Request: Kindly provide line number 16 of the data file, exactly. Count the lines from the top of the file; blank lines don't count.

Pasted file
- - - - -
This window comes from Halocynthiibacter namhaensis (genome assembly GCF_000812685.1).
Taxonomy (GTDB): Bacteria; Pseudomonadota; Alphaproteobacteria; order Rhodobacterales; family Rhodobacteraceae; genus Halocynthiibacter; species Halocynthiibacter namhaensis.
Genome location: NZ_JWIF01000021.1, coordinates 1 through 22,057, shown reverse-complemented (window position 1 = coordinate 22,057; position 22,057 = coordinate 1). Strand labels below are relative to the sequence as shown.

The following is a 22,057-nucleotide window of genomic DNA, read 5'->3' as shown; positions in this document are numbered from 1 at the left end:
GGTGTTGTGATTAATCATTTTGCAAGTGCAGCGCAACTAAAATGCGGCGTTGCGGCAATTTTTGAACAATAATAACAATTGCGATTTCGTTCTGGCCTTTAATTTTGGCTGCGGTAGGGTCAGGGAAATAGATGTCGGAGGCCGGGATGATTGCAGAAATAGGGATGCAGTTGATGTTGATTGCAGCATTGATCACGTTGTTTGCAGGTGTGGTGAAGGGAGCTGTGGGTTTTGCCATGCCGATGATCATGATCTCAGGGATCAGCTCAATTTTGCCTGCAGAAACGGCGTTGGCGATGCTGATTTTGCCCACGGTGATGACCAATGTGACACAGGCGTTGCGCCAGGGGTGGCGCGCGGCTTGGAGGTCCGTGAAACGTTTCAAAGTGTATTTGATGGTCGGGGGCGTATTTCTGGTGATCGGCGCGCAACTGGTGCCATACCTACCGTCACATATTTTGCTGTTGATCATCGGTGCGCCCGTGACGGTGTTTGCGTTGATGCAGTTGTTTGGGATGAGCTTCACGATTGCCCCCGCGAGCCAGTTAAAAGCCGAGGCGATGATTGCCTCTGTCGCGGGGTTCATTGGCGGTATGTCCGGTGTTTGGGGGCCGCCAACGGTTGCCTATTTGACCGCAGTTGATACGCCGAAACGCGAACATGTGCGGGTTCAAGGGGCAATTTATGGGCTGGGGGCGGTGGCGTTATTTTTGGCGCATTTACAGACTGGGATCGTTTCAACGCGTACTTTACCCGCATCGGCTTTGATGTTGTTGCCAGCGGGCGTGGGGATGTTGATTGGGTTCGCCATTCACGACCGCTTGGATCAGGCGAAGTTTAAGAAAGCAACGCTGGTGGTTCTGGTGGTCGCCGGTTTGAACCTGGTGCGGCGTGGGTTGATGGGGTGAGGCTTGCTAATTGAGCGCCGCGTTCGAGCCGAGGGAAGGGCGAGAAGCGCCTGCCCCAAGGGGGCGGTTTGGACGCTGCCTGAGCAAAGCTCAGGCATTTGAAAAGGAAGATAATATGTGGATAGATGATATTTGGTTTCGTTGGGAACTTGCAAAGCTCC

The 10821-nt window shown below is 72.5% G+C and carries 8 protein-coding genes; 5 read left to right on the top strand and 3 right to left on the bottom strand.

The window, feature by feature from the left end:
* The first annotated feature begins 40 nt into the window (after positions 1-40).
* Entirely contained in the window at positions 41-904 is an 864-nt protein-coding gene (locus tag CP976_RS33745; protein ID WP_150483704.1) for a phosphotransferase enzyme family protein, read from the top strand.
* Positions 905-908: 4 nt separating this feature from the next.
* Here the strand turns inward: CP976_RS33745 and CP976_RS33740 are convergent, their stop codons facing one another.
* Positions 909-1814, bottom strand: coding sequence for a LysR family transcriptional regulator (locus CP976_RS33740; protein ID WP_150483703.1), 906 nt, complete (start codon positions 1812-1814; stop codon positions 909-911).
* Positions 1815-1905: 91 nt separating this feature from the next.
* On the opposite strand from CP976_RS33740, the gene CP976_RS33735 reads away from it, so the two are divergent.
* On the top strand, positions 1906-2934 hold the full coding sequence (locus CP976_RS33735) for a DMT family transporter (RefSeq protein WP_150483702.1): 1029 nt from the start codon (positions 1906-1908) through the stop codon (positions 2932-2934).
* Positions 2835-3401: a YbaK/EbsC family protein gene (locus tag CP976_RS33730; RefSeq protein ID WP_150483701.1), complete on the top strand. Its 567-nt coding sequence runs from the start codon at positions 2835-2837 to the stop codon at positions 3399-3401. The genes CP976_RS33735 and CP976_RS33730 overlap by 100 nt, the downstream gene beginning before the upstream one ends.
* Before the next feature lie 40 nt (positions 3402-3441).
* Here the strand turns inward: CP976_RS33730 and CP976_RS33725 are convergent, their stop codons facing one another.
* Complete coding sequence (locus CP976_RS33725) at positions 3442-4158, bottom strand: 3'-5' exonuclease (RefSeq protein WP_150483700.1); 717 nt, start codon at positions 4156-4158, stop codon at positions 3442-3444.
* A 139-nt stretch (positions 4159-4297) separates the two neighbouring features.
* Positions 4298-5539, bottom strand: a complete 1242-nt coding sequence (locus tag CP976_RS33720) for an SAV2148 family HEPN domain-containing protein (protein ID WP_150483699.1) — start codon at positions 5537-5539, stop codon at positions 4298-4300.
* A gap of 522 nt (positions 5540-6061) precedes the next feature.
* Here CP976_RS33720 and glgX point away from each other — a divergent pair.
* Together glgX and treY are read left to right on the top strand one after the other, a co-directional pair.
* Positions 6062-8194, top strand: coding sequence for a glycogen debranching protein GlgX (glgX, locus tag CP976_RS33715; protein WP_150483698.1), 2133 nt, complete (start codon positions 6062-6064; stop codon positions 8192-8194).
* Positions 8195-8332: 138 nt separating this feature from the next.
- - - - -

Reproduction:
* Positions 2835-3401: a YbaK/EbsC family protein gene (locus tag CP976_RS33730; RefSeq protein ID WP_150483701.1), complete on the top strand. Its 567-nt coding sequence runs from the start codon at positions 2835-2837 to the stop codon at positions 3399-3401. The genes CP976_RS33735 and CP976_RS33730 overlap by 100 nt, the downstream gene beginning before the upstream one ends.